Metabolic complications of obesity: inflated or inflamed?

Manisha Chandalia, Nicola Abate

Research output: Contribution to journalArticlepeer-review

45 Scopus citations


Adipose tissue dysfunction rather than excess adipose tissue mass (defined as obesity) is mechanistically related to development of metabolic diseases traditionally linked to obesity: metabolic syndrome, type 2 diabetes and cardiovascular disease. Inflammation of adipose tissue seems to be an important manifestation of adipose tissue dysfunction and closely relates to insulin resistance, the mediator of obesity-related morbidity. However, it is not completely clear whether inflammation in adipose tissue leads to first, local, and then systemic insulin resistance or insulin resistance leads to adipose tissue inflammation, which, in turn, increases insulin resistance. These questions can only be answered by studying models of insulin resistance, independent of obesity. The conceptual shift from adipose tissue mass to adipose tissue function will have significant diagnostic and therapeutic implications. Our efforts in establishing markers to identify "at risk" population and finding newer therapeutic agents must focus on adipose tissue dysfunction and not on obesity alone.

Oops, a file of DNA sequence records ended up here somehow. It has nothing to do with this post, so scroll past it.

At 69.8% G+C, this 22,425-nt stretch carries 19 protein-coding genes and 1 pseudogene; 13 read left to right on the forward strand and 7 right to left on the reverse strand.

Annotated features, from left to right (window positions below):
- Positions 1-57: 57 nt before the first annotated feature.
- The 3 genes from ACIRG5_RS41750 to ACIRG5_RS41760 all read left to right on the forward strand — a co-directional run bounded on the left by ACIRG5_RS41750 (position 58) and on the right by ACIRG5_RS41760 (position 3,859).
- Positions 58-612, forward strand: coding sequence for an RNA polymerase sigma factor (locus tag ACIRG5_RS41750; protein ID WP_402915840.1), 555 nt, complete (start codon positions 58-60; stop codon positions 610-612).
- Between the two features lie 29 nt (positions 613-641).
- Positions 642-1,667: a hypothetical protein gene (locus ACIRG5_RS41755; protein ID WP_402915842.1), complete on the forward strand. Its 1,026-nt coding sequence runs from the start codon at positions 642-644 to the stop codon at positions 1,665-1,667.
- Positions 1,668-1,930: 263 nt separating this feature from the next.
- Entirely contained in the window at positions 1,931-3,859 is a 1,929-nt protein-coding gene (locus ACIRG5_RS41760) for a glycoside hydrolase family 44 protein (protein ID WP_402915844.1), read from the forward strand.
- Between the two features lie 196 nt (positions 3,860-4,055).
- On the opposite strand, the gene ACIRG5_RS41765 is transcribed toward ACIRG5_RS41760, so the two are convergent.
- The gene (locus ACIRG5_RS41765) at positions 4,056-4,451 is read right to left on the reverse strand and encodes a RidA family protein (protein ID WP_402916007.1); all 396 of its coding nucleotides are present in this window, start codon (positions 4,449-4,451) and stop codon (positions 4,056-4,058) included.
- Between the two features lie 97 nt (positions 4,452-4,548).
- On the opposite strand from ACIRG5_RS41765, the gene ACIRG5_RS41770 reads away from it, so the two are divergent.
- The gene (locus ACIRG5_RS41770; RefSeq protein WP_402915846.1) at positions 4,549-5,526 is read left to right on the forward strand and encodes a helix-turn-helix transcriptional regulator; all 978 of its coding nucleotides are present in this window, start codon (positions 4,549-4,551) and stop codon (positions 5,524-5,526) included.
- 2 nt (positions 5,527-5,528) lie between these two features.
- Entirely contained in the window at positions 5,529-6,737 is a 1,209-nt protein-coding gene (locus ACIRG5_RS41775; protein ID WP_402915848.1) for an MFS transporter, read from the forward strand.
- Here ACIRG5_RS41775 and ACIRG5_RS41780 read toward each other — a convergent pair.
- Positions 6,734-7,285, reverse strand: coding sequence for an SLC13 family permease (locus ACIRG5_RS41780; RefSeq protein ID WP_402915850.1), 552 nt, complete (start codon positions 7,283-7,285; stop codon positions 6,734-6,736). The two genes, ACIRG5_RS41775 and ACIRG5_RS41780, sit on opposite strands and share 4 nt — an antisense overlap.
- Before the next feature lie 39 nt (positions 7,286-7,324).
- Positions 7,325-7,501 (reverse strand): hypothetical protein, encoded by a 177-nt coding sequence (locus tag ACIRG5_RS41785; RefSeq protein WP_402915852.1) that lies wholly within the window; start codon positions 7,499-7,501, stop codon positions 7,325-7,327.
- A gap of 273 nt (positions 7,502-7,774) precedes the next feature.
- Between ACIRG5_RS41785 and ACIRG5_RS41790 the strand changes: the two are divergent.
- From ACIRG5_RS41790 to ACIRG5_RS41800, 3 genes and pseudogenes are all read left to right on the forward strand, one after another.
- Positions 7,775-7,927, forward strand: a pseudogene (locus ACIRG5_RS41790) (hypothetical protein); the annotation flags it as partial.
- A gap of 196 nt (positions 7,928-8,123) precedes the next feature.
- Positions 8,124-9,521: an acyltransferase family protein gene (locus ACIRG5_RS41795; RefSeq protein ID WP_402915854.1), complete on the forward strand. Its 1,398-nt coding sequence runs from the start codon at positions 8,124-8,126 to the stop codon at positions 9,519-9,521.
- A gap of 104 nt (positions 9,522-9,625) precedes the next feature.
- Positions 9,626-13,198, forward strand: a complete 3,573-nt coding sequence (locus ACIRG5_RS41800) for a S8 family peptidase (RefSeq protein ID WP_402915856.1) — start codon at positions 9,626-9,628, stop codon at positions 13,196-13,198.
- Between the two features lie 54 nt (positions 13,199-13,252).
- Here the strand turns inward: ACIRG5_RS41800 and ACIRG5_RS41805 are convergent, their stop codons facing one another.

Original languageEnglish (US)
Pages (from-to)128-136
Number of pages9
JournalJournal of Diabetes and Its Complications
Issue number2
StatePublished - Mar 2007


  • Adipose tissue
  • Inflammation
  • Insulin resistance
  • South Asians
  • Type 2 diabetes

ASJC Scopus subject areas

  • Internal Medicine
  • Endocrinology, Diabetes and Metabolism
  • Endocrinology


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